Dramatic poetry is a form of theatrical expression that, in the European tradition, dates back to the ancient Greek dramas of Aristophanes, Sophocles and others. Although poetic verse is no longer widely used in modern drama, some of history's most renowned plays are in the form of dramatic poetry. Within this genre, there are different types of dramatic poems, including verse, monologues and closet dramas.
Dramatic poetry is essentially any poetic verse that is meant to be spoken as well as performed by actors in front of an audience. In early Greek drama, both comedies and tragedies were written in verse, as characters in these plays were usually gods or kings, who were expected to speak in a stylized and articulate manner befitting their station. Prior to the 19th century in the West, drama typically took the form of poetic verse. Playwrights such as William Shakespeare used verse as a medium that could communicate a more complex portrayal of a character's emotions and motivations than prose.
Dramatic verse can be found in any play or other form of dramatic work that is written in poetic form. Beyond its ancient Greek origins, dramatic verse was widely used in Britain during the Renaissance. Among the leading practitioners of this genre were English playwrights Ben Jonson, Christopher Marlowe and William Shakespeare, who innovated the form substantially by developing new techniques in both poetic form and dramatic structure. Since the 19th century, there has been a decline in the popularity of dramatic verse as audiences became more accustomed to the prose dramas of playwrights such as George Bernard Shaw and Henrik Ibsen.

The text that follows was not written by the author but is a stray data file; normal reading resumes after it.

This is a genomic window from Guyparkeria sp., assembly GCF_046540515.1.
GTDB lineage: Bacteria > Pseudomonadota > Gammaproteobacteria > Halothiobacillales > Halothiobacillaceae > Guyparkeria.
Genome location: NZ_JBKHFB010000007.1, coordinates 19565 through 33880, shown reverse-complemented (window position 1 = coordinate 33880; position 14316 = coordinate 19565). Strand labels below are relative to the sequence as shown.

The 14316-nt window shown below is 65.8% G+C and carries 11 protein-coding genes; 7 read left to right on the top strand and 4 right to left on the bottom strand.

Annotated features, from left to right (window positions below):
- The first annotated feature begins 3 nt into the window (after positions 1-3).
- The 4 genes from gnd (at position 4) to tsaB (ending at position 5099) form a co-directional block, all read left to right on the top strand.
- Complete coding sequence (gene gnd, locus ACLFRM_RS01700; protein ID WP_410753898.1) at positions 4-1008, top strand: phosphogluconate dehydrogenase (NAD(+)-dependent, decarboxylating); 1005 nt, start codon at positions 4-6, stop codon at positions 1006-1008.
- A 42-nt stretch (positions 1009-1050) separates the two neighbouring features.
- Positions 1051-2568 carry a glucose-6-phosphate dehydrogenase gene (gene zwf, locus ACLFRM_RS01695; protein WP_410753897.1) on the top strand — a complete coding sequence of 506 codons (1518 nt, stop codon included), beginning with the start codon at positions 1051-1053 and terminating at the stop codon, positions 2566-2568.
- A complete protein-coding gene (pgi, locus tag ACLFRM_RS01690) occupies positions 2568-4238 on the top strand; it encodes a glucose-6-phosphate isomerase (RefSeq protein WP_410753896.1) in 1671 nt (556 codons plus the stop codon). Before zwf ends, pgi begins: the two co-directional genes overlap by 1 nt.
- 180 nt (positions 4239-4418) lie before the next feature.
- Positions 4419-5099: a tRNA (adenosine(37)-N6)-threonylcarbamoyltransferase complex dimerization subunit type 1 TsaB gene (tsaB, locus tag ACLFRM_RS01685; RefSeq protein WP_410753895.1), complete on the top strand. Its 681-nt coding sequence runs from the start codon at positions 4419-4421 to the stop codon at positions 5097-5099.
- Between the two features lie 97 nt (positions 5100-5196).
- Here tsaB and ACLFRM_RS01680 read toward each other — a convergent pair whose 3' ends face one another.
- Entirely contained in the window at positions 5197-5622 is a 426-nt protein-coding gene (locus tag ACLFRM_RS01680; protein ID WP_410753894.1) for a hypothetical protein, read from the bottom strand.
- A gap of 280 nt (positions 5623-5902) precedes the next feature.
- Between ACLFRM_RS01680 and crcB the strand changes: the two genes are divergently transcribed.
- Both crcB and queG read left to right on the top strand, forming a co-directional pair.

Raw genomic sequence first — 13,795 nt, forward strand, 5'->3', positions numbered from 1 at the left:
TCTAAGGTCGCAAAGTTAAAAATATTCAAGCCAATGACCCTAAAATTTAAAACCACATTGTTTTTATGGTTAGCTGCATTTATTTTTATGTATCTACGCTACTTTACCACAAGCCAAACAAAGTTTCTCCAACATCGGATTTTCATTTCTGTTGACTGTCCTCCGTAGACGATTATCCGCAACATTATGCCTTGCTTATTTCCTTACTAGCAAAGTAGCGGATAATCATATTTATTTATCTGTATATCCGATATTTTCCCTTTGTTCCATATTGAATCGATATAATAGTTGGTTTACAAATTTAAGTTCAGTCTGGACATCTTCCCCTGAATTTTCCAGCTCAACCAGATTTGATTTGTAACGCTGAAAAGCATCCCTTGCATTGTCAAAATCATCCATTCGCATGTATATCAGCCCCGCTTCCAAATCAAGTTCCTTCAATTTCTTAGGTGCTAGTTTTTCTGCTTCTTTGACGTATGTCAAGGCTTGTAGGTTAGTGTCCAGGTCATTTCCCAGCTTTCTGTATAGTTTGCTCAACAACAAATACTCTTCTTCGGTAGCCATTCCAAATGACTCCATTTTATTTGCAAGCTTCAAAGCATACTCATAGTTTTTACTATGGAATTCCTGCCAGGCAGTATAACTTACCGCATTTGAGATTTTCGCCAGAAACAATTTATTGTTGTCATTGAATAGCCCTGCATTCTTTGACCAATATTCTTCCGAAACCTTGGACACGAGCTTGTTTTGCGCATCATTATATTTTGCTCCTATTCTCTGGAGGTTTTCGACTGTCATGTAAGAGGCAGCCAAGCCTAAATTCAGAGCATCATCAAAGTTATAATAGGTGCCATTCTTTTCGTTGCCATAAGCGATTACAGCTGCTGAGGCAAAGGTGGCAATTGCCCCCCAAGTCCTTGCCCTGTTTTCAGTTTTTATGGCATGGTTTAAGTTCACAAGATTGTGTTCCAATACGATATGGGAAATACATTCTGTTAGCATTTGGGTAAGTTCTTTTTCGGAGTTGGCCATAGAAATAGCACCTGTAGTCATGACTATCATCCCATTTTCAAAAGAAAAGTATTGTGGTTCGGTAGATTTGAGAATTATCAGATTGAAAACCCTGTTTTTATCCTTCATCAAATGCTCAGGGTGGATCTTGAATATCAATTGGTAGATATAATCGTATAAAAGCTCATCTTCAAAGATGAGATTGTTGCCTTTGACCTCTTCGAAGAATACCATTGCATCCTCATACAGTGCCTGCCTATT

Sometime around 1800 the closet drama became fashionable. Closet dramas were written in verse form, but were meant to be read aloud, not performed by actors. The leading writers who worked in this form were Lord Byron with "Don Juan" and Percy Bysshe Shelley with "Prometheus Unbound." The 19th century also saw the rise of opera, in which verses were set to music and sung instead of merely recited. Closet drama also faded in popularity in the 20th century. In his 1960 collection of essays, "A Voice From the Attic," Canadian writer Robertson Davies describes closet drama as the "dreariest of literature."
While a dramatic monologue is written in verse, it is different from a poetic soliloquy found within a play, in which a character delivers a monologue in verse form though the rest of the play may be written in prose. The dramatic monologue was one of the favored forms of 19th-century British poet Robert Browning, whose works in this genre include "The Last Duchess" and "Soliloquy of the Spanish Cloister." In Browning's dramatic monologues, a single narrator recites the poem in its entirety, interacting with specific people who are known to the audience only from clues within the verse.